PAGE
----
Lyda Hill's Giving $1 Million to Public Radio, and KERA Isn't Even Going To Send Her a Coffee Mug

Lydia Hill.jpg
You might not expect the granddaughter of H.L. Hunt, the oil magnate who inspired Larry Hagman's character on Dallas, to be particularly fond of public radio. But as it turns out, Lyda Hill is very fond indeed of her local NPR affiliate, KERA.

The station announced today that Hill's foundation is writing the station a $1 million check to expand local news programming. It was her largesse that has made possible the weekly Health Checkup segment with Sam Baker and two series, Going Green: The Practical Payoffs and Engineering Hope.

KERA spokesman Chris Wagley said that in the wake of those programs KERA conducted a focus group with community leaders on what they wanted from the station.

"The outcome of that was they wanted more local news, and the kind of news that only public media can provide," Wagley said.

So, the station sketched out the rough plan to expand its coverage of local news and presented it to Hill. She was reportedly happy with the outcome of her last gift and agreed to help fund the expansion.

KERA's first move has been to hire Rick Holter as vice president for news. Holter worked for 15 years at the Morning News, mostly as arts editor, before moving on to become an editor at NPR. There will be additional hires, Wagley said, but who they are and what they will do will be determined once Holter is officially on board.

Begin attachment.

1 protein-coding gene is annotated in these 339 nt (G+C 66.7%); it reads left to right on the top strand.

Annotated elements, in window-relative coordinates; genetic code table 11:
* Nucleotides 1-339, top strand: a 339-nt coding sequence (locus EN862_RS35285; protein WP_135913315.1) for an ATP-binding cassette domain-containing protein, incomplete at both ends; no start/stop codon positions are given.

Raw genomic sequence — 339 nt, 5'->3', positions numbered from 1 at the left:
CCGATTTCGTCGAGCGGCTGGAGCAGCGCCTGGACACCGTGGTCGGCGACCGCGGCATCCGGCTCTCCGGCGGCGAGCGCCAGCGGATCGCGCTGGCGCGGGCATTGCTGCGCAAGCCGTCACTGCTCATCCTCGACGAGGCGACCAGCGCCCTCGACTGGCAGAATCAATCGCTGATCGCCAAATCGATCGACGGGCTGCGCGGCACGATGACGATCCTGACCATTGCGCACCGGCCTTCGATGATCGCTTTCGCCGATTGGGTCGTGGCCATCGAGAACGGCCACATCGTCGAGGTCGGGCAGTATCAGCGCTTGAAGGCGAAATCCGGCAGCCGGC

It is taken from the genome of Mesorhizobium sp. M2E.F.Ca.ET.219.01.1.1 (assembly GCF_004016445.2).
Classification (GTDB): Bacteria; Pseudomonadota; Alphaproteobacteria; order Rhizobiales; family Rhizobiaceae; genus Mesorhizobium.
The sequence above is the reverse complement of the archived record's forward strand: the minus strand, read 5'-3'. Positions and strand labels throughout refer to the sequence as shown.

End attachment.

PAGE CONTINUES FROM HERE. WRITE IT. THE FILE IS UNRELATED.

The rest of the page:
The real question is what sort of KERA swag Hill's getting for the donation. Ten thousand coffee mugs? Carl Kasell's voice on her home answering machine? Nope.

"She does not get anything other than the good feeling of donating to public people knowing she's going to have a positive impact for North Texans," Wagley said.

That seemed a bit stingy. Not even a single coffee mug?

Wagley finally conceded that "If Ms. Hill would like a coffee mug, we are happy to give Ms. Hill a coffee mug."

My Voice Nation Help

Good for her. That is awesome! I'm not worried about Big Bird and all the commercial children's programming. It will rock on, even if they get the ax of our tax. BB and his Muppet pals are owned by Walt Disney Company. They make so much money from toy, clothing, game, video and licensing the franchise in everything from coloring books to ice Capades, they can afford to start another free cable network. They own the Kermit Channel in Asia and the Odyssey Channel in the US. You haven't lived until you've seen Big Bird on ice, btw.


Our local KERA television does not represent an international city and find it embarrassingly unsophisticated. I personally love watching BBCA for current English programming and I'm afraid if you put your hand in my popcorn bowl and watch it with me, you will subjected to me talking with a really good fake British accent the entire time.